World's Largest Digital ID Plan Gets Top India Court Backing
(Bloomberg) -- India’s top court has refused to scrap the world’s largest biometric database, upholding the validity of the sprawling digital-identity program but imposing restrictions on its use -- including preventing the government from sharing citizens’ data with private companies.
Four out of five Supreme Court judges said the program is constitutionally sound for the distribution of state-sponsored welfare subsidies in a country where nearly a quarter of the 1.3 billion-strong population is poor. However, it cannot be made mandatory for opening bank accounts or providing mobile-phone connections, Justice A.K. Sikri told the courtroom, though it is required for Indians paying income tax.
Under the Aadhaar program, a unique 12-digit identification number is assigned to Indians after collecting their biometric data and photographs. With the top court’s backing, the government can continue to expand its identification system for state subsidies and services in line with the United Nation’s Sustainable Development Goals that call for providing an identity for all by 2030.
The ruling will not significantly hold back Prime Minister Narendra Modi’s ‘Digital India’ push to move government services and subsidies into the digital realm. The verdict is also likely to clear up widespread confusion after Indians were asked to link their Aadhaar number to maintain their bank accounts and mobile-phone connections.
The ruling follows petitions by activists and lawyers, who argued the program violates citizens’ privacy and creates a surveillance state by building a central repository for data linked to all services. The government and the program’s operating authority have denied such claims, saying surveillance using Aadhaar was not possible and that the data was safe.
Justice Sikri, speaking on behalf of three judges, said Aadhaar would not lead to a surveillance state because the data was kept in silos. The program’s invasion of privacy was minimal and served a much larger public interest by providing identities to India’s poor and marginalized citizens, Sikri said.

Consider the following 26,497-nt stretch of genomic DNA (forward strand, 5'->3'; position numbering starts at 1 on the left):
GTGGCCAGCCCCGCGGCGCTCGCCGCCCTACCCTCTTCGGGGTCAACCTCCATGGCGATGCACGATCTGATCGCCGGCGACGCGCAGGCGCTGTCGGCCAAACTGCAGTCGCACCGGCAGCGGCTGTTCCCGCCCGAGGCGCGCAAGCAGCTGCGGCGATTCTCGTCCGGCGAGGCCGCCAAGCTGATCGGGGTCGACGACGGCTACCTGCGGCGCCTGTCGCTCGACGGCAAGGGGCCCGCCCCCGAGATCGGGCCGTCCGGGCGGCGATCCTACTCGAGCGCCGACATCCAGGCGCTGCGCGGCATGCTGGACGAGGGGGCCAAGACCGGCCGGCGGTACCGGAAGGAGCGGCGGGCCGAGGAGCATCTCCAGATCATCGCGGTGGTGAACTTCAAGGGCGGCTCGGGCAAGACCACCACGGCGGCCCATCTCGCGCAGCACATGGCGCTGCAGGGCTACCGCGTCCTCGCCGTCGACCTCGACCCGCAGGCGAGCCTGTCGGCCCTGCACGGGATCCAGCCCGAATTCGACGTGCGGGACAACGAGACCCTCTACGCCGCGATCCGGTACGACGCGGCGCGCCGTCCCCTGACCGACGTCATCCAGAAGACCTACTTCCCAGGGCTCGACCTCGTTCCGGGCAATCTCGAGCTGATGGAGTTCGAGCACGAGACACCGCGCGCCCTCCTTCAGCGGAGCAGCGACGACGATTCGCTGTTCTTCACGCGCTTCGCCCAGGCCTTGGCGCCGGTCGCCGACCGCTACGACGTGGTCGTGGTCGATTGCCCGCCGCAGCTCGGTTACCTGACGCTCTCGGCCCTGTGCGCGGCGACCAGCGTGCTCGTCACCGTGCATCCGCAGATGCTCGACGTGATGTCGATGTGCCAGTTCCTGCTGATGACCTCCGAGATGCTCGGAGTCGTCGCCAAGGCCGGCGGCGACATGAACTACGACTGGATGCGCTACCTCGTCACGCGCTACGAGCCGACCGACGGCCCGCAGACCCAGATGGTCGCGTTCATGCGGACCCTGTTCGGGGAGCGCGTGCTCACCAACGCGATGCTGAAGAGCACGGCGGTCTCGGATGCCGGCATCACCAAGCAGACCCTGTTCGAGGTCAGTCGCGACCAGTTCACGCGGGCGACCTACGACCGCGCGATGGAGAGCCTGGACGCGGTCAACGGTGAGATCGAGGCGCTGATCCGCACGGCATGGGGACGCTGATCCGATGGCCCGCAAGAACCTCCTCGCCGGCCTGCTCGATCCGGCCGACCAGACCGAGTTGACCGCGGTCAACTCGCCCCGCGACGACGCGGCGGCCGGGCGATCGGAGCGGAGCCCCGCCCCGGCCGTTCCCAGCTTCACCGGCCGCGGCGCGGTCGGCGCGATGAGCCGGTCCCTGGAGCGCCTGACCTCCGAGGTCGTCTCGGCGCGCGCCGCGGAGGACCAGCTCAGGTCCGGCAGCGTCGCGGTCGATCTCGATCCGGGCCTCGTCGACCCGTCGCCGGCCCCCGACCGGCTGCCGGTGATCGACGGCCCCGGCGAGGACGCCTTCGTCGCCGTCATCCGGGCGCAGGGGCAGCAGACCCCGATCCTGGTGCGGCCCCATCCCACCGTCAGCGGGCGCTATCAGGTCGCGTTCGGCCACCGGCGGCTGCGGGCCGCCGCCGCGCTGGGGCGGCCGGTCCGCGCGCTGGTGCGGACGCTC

“After going through the Aadhaar scheme and structure, it is difficult to profile a person on the basis of minimal biometric information collected,” Sikri told the court, adding that sufficient data security safeguards exist.
In a dissenting verdict, Justice D.Y. Chandrachud said the entire program was unconstitutional and had the potential for misuse and mass surveillance.
Praised by the World Bank, several countries such as the Philippines and Bangladesh have shown interest in replicating the program. A number of small and large tech companies have also adopted its use for purposes such as user authentication and payment services.
The “fairly balanced” judgment heard both sides of the Aadhaar argument, but will still prompt a change by forcing holdouts to finally get an Aadhaar card, said Bedavyasa Mohanty, an associate fellow at the Observer Research Foundation think-tank in New Delhi.
“It’s a setback, but not a huge setback,” Mohanty said. “People are now required to get it, but there are restrictions.”
In 2009, the program -- conceptualized by Infosys Ltd. co-founder Nandan Nilekani -- was envisioned as a cost-saving tool that could improve the delivery of services and subsidies to India’s poor. Since then, Aadhaar, which means foundation in Hindi, has transformed into a single identifier for all programs and services such as enrolling children in school and getting marriage certificates.
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